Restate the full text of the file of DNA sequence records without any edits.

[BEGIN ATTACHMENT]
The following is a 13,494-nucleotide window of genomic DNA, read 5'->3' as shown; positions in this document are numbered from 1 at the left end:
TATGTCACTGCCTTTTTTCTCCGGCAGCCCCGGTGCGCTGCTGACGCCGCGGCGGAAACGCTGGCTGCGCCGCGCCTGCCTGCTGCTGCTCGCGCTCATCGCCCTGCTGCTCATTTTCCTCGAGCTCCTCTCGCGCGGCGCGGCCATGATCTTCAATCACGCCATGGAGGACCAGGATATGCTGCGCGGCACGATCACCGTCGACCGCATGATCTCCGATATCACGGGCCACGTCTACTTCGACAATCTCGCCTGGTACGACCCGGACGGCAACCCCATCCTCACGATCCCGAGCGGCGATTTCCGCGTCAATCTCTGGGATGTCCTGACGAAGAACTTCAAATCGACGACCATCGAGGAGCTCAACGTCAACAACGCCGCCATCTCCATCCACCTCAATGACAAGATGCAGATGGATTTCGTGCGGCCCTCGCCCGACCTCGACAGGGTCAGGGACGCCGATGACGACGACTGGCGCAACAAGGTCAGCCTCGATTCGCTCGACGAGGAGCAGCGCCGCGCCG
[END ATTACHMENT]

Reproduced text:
The following is a 13,494-nucleotide window of genomic DNA, read 5'->3' as shown; positions in this document are numbered from 1 at the left end:
TATGTCACTGCCTTTTTTCTCCGGCAGCCCCGGTGCGCTGCTGACGCCGCGGCGGAAACGCTGGCTGCGCCGCGCCTGCCTGCTGCTGCTCGCGCTCATCGCCCTGCTGCTCATTTTCCTCGAGCTCCTCTCGCGCGGCGCGGCCATGATCTTCAATCACGCCATGGAGGACCAGGATATGCTGCGCGGCACGATCACCGTCGACCGCATGATCTCCGATATCACGGGCCACGTCTACTTCGACAATCTCGCCTGGTACGACCCGGACGGCAACCCCATCCTCACGATCCCGAGCGGCGATTTCCGCGTCAATCTCTGGGATGTCCTGACGAAGAACTTCAAATCGACGACCATCGAGGAGCTCAACGTCAACAACGCCGCCATCTCCATCCACCTCAATGACAAGATGCAGATGGATTTCGTGCGGCCCTCGCCCGACCTCGACAGGGTCAGGGACGCCGATGACGACGACTGGCGCAACAAGGTCAGCCTCGATTCGCTCGACGAGGAGCAGCGCCGCGCCG